I just installed Subversion on my server. I’m going to spend the next couple of hours reading the book and figuring out to create and use a repository.

I’m doing this so that I can make the cable grapher program a little more mature. Right now I keep all the source code on my laptop and manually copy the files over to the server when I make changes. Every geek who reads this should be shaking their head and saying “David, David, David… YOU FOOL!” right now.

So, time to check the program into a version control system.

And later, a bike ride.


The bike ride was good. Just what I needed.

Now, a word about version control systems.

If you spend a great deal of time dealing with documents of any kind that change a lot, you should probably learn a bit about version control systems. Most of them are geared towards programmers, but they work for any kind of electronic document.

A version control system lets you take a document, modify it, and then go back and retrieve a previous version of it. They also let multiple people work on the same document at the same time and help resolve any conflicts that might emerge. This is an incredibly handy thing for computer programmers, but I imagine it would be just as useful to writers, journalists, lawyers, and educators. Hell, probably cooks too.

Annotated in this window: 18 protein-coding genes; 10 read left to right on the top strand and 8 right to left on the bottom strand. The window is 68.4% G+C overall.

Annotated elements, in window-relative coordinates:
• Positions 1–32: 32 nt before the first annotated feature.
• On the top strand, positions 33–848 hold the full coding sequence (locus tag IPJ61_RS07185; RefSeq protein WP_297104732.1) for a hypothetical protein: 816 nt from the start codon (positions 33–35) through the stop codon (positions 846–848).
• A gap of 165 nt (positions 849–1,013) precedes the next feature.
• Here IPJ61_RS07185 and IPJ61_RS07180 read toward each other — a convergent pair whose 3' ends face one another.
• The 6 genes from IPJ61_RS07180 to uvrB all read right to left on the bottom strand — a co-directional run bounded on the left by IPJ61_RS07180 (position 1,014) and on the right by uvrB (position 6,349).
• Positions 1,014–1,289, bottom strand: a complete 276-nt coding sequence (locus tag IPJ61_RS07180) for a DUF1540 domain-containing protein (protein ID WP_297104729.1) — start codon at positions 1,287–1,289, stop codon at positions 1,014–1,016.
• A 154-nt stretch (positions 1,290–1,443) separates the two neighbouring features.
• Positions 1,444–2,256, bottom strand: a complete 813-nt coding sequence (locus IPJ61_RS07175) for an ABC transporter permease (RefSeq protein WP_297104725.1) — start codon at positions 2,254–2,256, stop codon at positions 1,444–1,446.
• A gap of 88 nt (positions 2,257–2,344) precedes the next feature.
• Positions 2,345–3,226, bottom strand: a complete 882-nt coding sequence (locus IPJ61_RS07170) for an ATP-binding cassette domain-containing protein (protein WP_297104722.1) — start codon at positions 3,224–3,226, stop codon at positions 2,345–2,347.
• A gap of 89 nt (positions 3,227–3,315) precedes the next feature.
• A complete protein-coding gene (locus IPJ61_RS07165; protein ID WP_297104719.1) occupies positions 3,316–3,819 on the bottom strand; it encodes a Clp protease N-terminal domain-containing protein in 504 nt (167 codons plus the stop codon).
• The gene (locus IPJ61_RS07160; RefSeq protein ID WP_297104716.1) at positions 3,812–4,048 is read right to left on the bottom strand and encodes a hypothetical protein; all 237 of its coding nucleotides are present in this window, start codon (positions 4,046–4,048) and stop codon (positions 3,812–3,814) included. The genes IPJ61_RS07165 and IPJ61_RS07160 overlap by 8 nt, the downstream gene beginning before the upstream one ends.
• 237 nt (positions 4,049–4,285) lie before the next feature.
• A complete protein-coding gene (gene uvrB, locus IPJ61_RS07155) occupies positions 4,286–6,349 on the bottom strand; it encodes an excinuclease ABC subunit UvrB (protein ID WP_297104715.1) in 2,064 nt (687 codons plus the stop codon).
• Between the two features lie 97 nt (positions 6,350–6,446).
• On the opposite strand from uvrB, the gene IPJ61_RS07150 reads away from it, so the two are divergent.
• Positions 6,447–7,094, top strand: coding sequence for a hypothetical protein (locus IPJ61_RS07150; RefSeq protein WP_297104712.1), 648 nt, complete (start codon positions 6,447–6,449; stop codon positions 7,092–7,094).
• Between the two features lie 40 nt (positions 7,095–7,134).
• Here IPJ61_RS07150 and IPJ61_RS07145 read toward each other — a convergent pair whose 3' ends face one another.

Some of the systems I’ve had experience with include Subversion, CVS, SCCS, Bitkeeper, and Arch. If this sounds like something you could use, click the links to get a current Google search.

No Responses to “Subversion”

  1. David Says:

    Kaetchen, you guys mostly use the MS Office suite for your documents, right? Word has versioning built into it – you can see who made what changes when. I don’t know about the other apps.

    Of course, this assumes that you’ve got versioning turned on in that particular document . . .

  2. spoonix Says:

    It can track more than just documents.

    One of the main reason I looked into it and started using it is because it can also handle “binary” files, like .wav’s, pictures, and
    animation files without doing anything extra like CVS requires. Which makes it handy to use when you’re trying to find just the right slobbering, alien monster to wedge into your game mod. 😉

    In other words… svn is useful for versioning *anything*. And it gets around the funky tagging/branching syntax that CVS uses… it’s much more user friendly.

  3. Kaetchen Says:

    I wish UC would use one of these programs to keep track of revisions in policy and procedure. Drives me crazy trying to track back prior versions to see if an academic department kept to appropriate policy on 8/20/01, for example.